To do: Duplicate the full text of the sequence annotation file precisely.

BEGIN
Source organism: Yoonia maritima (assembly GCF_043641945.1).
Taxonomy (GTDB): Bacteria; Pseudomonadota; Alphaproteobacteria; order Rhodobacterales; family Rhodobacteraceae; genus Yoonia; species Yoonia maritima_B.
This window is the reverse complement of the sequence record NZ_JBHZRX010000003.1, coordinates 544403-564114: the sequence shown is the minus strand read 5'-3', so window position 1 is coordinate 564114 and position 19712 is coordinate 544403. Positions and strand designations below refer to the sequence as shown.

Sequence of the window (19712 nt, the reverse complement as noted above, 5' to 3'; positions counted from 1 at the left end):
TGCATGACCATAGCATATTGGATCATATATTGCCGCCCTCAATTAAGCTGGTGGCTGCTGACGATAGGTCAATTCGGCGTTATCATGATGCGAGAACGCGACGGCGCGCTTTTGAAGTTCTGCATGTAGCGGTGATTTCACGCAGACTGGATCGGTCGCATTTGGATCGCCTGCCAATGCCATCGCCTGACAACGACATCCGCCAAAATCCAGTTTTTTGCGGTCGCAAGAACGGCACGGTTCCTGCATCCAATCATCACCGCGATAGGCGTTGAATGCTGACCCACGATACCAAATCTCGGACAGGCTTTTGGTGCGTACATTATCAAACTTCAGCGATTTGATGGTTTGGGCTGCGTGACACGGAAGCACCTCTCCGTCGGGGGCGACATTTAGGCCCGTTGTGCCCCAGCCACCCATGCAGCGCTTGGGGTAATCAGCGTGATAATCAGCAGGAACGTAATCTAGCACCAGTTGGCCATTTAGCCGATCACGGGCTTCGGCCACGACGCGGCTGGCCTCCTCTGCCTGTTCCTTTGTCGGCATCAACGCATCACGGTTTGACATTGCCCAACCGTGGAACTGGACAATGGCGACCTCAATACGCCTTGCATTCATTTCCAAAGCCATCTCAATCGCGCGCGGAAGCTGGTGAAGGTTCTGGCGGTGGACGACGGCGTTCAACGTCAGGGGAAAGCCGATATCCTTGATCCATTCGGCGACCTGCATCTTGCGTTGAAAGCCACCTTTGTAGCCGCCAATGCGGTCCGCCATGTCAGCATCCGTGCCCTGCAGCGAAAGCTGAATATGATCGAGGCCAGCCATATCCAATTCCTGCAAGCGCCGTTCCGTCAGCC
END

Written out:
Source organism: Yoonia maritima (assembly GCF_043641945.1).
Taxonomy (GTDB): Bacteria; Pseudomonadota; Alphaproteobacteria; order Rhodobacterales; family Rhodobacteraceae; genus Yoonia; species Yoonia maritima_B.
This window is the reverse complement of the sequence record NZ_JBHZRX010000003.1, coordinates 544403-564114: the sequence shown is the minus strand read 5'-3', so window position 1 is coordinate 564114 and position 19712 is coordinate 544403. Positions and strand designations below refer to the sequence as shown.

Sequence of the window (19712 nt, the reverse complement as noted above, 5' to 3'; positions counted from 1 at the left end):
TGCATGACCATAGCATATTGGATCATATATTGCCGCCCTCAATTAAGCTGGTGGCTGCTGACGATAGGTCAATTCGGCGTTATCATGATGCGAGAACGCGACGGCGCGCTTTTGAAGTTCTGCATGTAGCGGTGATTTCACGCAGACTGGATCGGTCGCATTTGGATCGCCTGCCAATGCCATCGCCTGACAACGACATCCGCCAAAATCCAGTTTTTTGCGGTCGCAAGAACGGCACGGTTCCTGCATCCAATCATCACCGCGATAGGCGTTGAATGCTGACCCACGATACCAAATCTCGGACAGGCTTTTGGTGCGTACATTATCAAACTTCAGCGATTTGATGGTTTGGGCTGCGTGACACGGAAGCACCTCTCCGTCGGGGGCGACATTTAGGCCCGTTGTGCCCCAGCCACCCATGCAGCGCTTGGGGTAATCAGCGTGATAATCAGCAGGAACGTAATCTAGCACCAGTTGGCCATTTAGCCGATCACGGGCTTCGGCCACGACGCGGCTGGCCTCCTCTGCCTGTTCCTTTGTCGGCATCAACGCATCACGGTTTGACATTGCCCAACCGTGGAACTGGACAATGGCGACCTCAATACGCCTTGCATTCATTTCCAAAGCCATCTCAATCGCGCGCGGAAGCTGGTGAAGGTTCTGGCGGTGGACGACGGCGTTCAACGTCAGGGGAAAGCCGATATCCTTGATCCATTCGGCGACCTGCATCTTGCGTTGAAAGCCACCTTTGTAGCCGCCAATGCGGTCCGCCATGTCAGCATCCGTGCCCTGCAGCGAAAGCTGAATATGATCGAGGCCAGCCATATCCAATTCCTGCAAGCGCCGTTCCGTCAGCC